by Richard Godwin

The sun is dying on the terrace
As the leaves decay
On our
Abandoned lawn
And I watch my
Marriage fall apart

I tinker with the wreck of
An old car
That lies at the edge of a field.
It will never see the road.

My wife,
In name only,
Informs me she has taken
A lover.
‘To hell?’, I ask.
She looks away,

I look with disinterest
At her veiled cyanic eyes
And try to find the shape
Of the love I once knew.

She shops.
She looks absurd.
And I mock her.
She knows no end to vanity.

She always was a
Simple child
Doted on by
Deluded parents.

And then one day,
In a house full of packed boxes
I find
A trinket.

I see her walk away
Along the drive
With some part
Of my soul in her overburdened heart.

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19 Responses to TRINKET

  1. Ian Ayris says:

    Beautifully written, Richard. Left me hanging on every line. And the change of tempo at the end, when the narrator realises what he has lost, is stunning. Simply stunning.

  2. Ron says:

    Such a sad scenario but one described so very well. I felt the despair and heavy heart.
    The symbolism of “The Trinket” to be is the possiblity of a new beginning or memory of love gone by. Well penned …

  3. Salvatore Buttaci says:

    Richard Godwin is the true writer! He can write both poems and stories and win the hearts of his readers. Sometimes he chills those hearts with fiction and sometimes with his poetry he causes those same hearts to leap with joy!

  4. Well done, Richard. I like the use of the car, the way it suggests the metaphor of the relationship that is no longer “alive”, lost shared future between the spouses.

  5. Joyce Juzwik says:

    Richard, This is really beautiful. Finding the trinket, does it remind of what is gone or add a sense of finality. You let the reader find the answer in their own heart. Well done.

  6. Paula Trovalusci says:

    Simply beautiful, as a reader I feel every word, every ounce of pain and loss. Richard Godwin is an incredible writer.

  7. CJT says:

    Fantastic writing that cuts to the core just as poetry should. Magnificent as always Richard…

  8. Jason Michel says:

    A tender poem. Reminded me of a Tindersticks’ song – She’s Gone.

  9. AJ Hayes says:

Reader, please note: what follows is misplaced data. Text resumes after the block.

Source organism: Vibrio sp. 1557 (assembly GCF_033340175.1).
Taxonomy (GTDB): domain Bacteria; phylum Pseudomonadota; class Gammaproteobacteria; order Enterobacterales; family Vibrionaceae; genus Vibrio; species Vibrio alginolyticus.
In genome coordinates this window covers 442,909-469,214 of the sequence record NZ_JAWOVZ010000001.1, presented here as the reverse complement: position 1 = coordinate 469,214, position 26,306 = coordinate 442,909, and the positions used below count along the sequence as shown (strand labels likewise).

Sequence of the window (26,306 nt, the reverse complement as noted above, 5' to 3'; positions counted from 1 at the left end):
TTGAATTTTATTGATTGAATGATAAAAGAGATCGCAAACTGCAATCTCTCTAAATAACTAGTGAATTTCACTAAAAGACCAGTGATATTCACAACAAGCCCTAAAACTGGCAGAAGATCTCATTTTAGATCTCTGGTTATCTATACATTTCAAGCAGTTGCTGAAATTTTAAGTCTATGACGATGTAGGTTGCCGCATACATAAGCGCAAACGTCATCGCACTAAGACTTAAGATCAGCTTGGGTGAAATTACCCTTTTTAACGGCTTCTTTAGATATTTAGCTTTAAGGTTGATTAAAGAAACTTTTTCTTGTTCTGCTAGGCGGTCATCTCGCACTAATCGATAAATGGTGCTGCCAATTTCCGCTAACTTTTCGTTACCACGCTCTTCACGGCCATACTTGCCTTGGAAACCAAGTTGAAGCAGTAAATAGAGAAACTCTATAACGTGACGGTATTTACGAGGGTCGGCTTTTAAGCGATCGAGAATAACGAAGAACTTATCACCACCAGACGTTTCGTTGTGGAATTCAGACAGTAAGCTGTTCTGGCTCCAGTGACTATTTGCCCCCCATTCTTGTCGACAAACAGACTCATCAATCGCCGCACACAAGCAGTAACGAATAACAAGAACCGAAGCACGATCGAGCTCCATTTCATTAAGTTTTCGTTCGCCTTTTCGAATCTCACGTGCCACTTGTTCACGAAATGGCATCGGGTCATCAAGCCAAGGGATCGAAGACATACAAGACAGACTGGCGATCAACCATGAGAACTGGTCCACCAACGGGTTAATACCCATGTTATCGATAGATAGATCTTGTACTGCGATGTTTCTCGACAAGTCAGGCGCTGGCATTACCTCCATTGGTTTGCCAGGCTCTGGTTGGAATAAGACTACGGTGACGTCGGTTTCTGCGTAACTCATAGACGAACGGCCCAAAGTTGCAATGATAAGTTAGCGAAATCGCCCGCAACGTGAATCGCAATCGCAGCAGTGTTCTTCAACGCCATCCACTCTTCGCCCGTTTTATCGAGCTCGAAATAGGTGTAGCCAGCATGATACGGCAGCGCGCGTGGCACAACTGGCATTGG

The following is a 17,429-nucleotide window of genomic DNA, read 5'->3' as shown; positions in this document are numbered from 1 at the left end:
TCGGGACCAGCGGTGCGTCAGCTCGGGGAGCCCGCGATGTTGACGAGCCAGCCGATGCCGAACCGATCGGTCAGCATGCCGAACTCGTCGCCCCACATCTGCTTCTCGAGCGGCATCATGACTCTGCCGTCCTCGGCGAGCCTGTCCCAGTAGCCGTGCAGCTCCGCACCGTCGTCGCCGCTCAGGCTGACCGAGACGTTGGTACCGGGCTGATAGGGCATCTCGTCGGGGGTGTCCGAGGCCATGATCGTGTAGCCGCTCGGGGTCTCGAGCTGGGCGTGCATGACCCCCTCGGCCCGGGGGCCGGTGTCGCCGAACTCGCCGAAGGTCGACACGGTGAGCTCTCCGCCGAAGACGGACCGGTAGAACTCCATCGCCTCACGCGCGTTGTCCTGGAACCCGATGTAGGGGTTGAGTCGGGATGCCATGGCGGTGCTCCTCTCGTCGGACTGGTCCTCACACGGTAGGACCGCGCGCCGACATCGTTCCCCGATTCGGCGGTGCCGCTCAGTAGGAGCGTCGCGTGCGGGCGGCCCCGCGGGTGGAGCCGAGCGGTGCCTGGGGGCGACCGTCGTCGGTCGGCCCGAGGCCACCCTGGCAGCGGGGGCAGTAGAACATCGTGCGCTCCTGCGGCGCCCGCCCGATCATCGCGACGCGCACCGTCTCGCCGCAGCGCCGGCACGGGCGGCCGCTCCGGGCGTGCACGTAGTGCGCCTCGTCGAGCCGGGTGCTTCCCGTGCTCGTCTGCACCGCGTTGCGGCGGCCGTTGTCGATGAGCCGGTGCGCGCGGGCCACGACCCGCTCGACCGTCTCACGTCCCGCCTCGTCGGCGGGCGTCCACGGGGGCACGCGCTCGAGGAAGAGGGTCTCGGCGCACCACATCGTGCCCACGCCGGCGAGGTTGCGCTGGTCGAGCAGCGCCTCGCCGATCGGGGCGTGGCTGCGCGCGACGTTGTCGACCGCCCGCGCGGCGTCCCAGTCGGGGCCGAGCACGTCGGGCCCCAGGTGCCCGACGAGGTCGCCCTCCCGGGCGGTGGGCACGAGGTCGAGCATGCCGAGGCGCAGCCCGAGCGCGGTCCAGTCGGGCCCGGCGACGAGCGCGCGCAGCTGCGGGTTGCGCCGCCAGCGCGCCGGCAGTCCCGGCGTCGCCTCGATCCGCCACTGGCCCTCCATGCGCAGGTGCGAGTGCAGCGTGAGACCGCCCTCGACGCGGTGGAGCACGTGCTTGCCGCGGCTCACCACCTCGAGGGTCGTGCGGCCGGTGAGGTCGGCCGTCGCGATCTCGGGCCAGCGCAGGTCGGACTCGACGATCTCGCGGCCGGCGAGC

Hey Richard. Love the way each stanza ratchets up the action until the last one when, in my mind, the scene goes all slow motion and distant as the speaker sees _everything_ walking slowly away. Favorite (if I have one) stanza is the tinkering with the car one. Fixing something hopeless but not even trying with the marriage. Good stuff buddy.

  10. u.v.ray says:

    I like the way a simple yet charming narrative brings us to the subject matter itself. The “trinket”, I feel, is nicely juxtaposed with some rather amibivalent feelings towards the woman and provides the summation of a failed relationship.

  11. Lee Hughes says:

    The man is a wealth of talent, takes a lot for me to enjoy poetry as it makes me balls ache, not in a good way, but lines like those are special. “It will never see the road.”

  12. Miss Alister says:

    One poignant trinket that last look. And a pretty chain of words that it hangs on : )

  13. laura says:

    Very emotive ,real talent here .Im going back to read again

  14. Heartfelt indeed. Bittersweet.

  15. Since the narrator mocks his wife and looks at her with disinterest, says she is simple and suggests she takes lovers only to hell I find myself wondering whether he wasn’t the reason she left … definitely an unsympathetic character no matter how poetically he describes her!

  16. This was simply heartbreaking. Well done Richard.

  17. Rob Cameron says:

    Wonderful writing Richard, very ‘visual’ writing. Could imagine the scenes. Thank you

  18. money three says:

    I do not disagree with you!!!

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